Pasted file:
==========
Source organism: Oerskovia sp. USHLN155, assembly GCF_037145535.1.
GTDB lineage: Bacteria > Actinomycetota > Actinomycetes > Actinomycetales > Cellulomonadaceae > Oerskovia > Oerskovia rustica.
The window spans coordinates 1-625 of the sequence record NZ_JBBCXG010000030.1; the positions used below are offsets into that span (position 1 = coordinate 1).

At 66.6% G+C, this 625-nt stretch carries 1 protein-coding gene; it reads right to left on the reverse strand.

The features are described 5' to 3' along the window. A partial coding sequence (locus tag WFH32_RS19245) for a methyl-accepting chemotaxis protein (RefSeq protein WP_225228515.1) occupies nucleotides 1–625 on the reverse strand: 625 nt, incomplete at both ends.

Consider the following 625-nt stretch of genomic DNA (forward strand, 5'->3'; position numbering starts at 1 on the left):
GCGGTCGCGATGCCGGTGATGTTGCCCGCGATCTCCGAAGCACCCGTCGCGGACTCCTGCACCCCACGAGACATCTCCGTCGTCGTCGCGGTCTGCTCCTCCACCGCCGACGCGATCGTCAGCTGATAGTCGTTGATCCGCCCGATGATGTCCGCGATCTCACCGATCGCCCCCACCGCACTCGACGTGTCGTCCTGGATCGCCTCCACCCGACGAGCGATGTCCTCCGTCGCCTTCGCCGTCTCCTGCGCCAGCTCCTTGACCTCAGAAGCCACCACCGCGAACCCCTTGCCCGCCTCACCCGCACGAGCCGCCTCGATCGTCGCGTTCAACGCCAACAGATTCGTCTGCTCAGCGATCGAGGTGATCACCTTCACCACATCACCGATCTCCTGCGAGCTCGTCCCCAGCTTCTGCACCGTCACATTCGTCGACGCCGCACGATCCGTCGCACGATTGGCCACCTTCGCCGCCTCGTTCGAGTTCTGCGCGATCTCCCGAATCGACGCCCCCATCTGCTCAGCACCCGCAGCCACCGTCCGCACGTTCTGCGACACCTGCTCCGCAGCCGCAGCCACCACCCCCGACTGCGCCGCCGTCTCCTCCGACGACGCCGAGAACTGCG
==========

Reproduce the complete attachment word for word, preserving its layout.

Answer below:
Source organism: Oerskovia sp. USHLN155, assembly GCF_037145535.1.
GTDB lineage: Bacteria > Actinomycetota > Actinomycetes > Actinomycetales > Cellulomonadaceae > Oerskovia > Oerskovia rustica.
The window spans coordinates 1-625 of the sequence record NZ_JBBCXG010000030.1; the positions used below are offsets into that span (position 1 = coordinate 1).

At 66.6% G+C, this 625-nt stretch carries 1 protein-coding gene; it reads right to left on the reverse strand.

The features are described 5' to 3' along the window. A partial coding sequence (locus tag WFH32_RS19245) for a methyl-accepting chemotaxis protein (RefSeq protein WP_225228515.1) occupies nucleotides 1–625 on the reverse strand: 625 nt, incomplete at both ends.

Consider the following 625-nt stretch of genomic DNA (forward strand, 5'->3'; position numbering starts at 1 on the left):
GCGGTCGCGATGCCGGTGATGTTGCCCGCGATCTCCGAAGCACCCGTCGCGGACTCCTGCACCCCACGAGACATCTCCGTCGTCGTCGCGGTCTGCTCCTCCACCGCCGACGCGATCGTCAGCTGATAGTCGTTGATCCGCCCGATGATGTCCGCGATCTCACCGATCGCCCCCACCGCACTCGACGTGTCGTCCTGGATCGCCTCCACCCGACGAGCGATGTCCTCCGTCGCCTTCGCCGTCTCCTGCGCCAGCTCCTTGACCTCAGAAGCCACCACCGCGAACCCCTTGCCCGCCTCACCCGCACGAGCCGCCTCGATCGTCGCGTTCAACGCCAACAGATTCGTCTGCTCAGCGATCGAGGTGATCACCTTCACCACATCACCGATCTCCTGCGAGCTCGTCCCCAGCTTCTGCACCGTCACATTCGTCGACGCCGCACGATCCGTCGCACGATTGGCCACCTTCGCCGCCTCGTTCGAGTTCTGCGCGATCTCCCGAATCGACGCCCCCATCTGCTCAGCACCCGCAGCCACCGTCCGCACGTTCTGCGACACCTGCTCCGCAGCCGCAGCCACCACCCCCGACTGCGCCGCCGTCTCCTCCGACGACGCCGAGAACTGCG